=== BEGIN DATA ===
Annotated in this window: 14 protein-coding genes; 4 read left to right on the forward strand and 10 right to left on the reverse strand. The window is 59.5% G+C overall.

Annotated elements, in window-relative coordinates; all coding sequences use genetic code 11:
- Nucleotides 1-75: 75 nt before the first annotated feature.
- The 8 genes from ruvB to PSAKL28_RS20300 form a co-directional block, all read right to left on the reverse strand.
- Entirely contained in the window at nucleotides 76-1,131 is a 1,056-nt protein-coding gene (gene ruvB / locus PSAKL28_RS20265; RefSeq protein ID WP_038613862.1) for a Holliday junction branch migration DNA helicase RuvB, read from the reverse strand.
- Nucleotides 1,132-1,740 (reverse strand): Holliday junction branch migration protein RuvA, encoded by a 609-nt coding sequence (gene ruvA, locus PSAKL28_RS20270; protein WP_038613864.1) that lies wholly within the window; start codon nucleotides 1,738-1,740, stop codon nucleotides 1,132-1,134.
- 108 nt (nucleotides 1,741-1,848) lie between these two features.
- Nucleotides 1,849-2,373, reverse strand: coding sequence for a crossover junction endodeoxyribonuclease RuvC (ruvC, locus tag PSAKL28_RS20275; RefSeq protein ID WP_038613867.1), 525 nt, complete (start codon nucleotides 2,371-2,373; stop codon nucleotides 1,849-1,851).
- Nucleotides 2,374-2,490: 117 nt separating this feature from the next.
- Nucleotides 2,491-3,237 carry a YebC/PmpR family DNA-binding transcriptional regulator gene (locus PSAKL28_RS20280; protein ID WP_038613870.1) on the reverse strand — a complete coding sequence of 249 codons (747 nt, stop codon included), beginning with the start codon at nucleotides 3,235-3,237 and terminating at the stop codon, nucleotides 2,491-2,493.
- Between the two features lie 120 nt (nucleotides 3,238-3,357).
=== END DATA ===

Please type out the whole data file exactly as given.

Annotated in this window: 14 protein-coding genes; 4 read left to right on the forward strand and 10 right to left on the reverse strand. The window is 59.5% G+C overall.

Annotated elements, in window-relative coordinates; all coding sequences use genetic code 11:
- Nucleotides 1-75: 75 nt before the first annotated feature.
- The 8 genes from ruvB to PSAKL28_RS20300 form a co-directional block, all read right to left on the reverse strand.
- Entirely contained in the window at nucleotides 76-1,131 is a 1,056-nt protein-coding gene (gene ruvB / locus PSAKL28_RS20265; RefSeq protein ID WP_038613862.1) for a Holliday junction branch migration DNA helicase RuvB, read from the reverse strand.
- Nucleotides 1,132-1,740 (reverse strand): Holliday junction branch migration protein RuvA, encoded by a 609-nt coding sequence (gene ruvA, locus PSAKL28_RS20270; protein WP_038613864.1) that lies wholly within the window; start codon nucleotides 1,738-1,740, stop codon nucleotides 1,132-1,134.
- 108 nt (nucleotides 1,741-1,848) lie between these two features.
- Nucleotides 1,849-2,373, reverse strand: coding sequence for a crossover junction endodeoxyribonuclease RuvC (ruvC, locus tag PSAKL28_RS20275; RefSeq protein ID WP_038613867.1), 525 nt, complete (start codon nucleotides 2,371-2,373; stop codon nucleotides 1,849-1,851).
- Nucleotides 2,374-2,490: 117 nt separating this feature from the next.
- Nucleotides 2,491-3,237 carry a YebC/PmpR family DNA-binding transcriptional regulator gene (locus PSAKL28_RS20280; protein ID WP_038613870.1) on the reverse strand — a complete coding sequence of 249 codons (747 nt, stop codon included), beginning with the start codon at nucleotides 3,235-3,237 and terminating at the stop codon, nucleotides 2,491-2,493.
- Between the two features lie 120 nt (nucleotides 3,238-3,357).